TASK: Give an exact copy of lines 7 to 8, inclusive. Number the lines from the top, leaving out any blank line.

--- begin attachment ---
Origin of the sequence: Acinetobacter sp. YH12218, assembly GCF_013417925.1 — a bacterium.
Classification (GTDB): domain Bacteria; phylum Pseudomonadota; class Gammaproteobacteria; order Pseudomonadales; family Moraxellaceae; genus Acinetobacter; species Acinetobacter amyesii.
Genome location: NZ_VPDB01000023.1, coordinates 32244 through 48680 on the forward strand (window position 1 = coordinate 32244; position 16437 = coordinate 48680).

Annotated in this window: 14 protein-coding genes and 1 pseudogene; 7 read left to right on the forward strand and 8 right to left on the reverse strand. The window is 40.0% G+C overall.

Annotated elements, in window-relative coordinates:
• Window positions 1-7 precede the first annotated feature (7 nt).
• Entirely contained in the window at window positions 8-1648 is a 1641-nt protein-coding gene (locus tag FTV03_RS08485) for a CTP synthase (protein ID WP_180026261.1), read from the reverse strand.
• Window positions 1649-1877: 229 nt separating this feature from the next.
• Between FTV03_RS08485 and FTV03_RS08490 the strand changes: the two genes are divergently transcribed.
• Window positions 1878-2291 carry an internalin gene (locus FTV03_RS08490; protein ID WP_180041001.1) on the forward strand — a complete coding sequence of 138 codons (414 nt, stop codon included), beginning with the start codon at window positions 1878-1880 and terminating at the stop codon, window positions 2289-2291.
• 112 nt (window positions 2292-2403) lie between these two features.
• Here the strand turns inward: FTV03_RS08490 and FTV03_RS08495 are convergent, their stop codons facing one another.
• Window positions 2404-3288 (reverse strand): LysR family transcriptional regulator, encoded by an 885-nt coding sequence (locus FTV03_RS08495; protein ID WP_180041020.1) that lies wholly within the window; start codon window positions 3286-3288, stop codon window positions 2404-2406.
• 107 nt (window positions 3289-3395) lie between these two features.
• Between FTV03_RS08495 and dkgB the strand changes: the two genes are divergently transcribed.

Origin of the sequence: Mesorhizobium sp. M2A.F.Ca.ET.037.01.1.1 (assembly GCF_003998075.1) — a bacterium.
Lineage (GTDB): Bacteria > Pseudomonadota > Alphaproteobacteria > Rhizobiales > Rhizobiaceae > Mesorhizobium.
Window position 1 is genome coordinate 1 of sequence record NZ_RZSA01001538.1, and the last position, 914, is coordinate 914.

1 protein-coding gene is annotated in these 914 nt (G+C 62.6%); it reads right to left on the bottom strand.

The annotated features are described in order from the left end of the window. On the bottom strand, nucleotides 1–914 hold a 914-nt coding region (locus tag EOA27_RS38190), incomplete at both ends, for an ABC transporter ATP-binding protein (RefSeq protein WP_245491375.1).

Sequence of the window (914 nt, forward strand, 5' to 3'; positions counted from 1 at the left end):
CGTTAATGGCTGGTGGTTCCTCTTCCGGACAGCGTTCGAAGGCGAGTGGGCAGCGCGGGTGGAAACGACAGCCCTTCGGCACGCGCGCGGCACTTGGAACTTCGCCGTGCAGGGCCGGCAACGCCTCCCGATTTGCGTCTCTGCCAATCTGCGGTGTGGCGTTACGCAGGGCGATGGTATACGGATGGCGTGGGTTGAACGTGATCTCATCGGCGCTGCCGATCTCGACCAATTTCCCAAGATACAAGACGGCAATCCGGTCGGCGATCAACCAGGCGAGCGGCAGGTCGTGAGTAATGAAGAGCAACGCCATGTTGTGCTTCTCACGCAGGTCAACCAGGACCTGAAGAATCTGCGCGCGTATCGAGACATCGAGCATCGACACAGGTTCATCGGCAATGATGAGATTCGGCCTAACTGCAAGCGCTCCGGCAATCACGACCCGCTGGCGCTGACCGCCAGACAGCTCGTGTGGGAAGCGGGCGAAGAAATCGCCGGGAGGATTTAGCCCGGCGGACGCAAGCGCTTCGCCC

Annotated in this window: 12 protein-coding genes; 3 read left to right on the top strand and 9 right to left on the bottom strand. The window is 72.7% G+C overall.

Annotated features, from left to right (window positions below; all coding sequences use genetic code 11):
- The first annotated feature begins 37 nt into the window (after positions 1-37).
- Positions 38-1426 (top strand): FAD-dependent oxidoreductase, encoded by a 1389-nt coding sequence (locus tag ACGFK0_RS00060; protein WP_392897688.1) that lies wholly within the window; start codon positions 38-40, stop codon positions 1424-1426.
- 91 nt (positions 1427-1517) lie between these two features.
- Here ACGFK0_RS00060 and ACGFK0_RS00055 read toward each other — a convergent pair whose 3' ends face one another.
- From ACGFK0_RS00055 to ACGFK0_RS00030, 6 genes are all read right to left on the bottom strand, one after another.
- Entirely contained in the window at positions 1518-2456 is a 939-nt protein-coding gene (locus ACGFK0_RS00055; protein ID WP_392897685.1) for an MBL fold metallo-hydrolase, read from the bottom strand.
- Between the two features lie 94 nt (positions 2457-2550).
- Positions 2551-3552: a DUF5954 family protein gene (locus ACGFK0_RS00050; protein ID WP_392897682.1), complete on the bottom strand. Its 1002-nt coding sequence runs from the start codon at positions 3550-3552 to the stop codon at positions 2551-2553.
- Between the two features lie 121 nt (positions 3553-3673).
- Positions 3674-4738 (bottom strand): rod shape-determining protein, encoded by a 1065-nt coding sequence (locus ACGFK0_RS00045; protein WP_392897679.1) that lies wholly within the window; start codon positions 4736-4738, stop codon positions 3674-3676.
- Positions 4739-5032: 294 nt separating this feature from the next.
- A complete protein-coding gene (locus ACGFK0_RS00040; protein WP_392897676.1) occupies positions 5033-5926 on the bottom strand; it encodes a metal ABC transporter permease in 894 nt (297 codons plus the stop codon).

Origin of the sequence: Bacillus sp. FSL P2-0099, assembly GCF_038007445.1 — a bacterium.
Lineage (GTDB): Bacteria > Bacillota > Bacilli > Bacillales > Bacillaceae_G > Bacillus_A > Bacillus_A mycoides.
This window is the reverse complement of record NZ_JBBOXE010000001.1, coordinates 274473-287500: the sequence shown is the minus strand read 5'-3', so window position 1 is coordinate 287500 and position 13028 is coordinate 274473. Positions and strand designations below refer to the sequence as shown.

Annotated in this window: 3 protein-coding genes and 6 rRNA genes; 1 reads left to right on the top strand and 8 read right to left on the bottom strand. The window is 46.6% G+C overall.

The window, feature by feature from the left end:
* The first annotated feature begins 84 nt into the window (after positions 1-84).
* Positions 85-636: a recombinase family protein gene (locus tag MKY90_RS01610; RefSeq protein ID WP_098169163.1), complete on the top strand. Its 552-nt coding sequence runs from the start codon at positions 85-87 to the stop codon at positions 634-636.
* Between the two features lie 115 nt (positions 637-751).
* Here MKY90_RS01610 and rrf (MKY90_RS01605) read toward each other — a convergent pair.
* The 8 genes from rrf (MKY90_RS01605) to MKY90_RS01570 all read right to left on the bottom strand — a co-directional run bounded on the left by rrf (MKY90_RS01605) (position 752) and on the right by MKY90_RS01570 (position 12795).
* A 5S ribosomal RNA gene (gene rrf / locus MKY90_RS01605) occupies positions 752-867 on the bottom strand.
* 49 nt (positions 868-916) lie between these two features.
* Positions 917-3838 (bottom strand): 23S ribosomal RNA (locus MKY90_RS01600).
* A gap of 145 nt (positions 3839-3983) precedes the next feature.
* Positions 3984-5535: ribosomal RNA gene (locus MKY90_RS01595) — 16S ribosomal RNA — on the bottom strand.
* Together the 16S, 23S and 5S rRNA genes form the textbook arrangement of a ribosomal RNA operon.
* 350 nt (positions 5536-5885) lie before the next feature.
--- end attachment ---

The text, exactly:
• Entirely contained in the window at window positions 8-1648 is a 1641-nt protein-coding gene (locus tag FTV03_RS08485) for a CTP synthase (protein ID WP_180026261.1), read from the reverse strand.
• Window positions 1649-1877: 229 nt separating this feature from the next.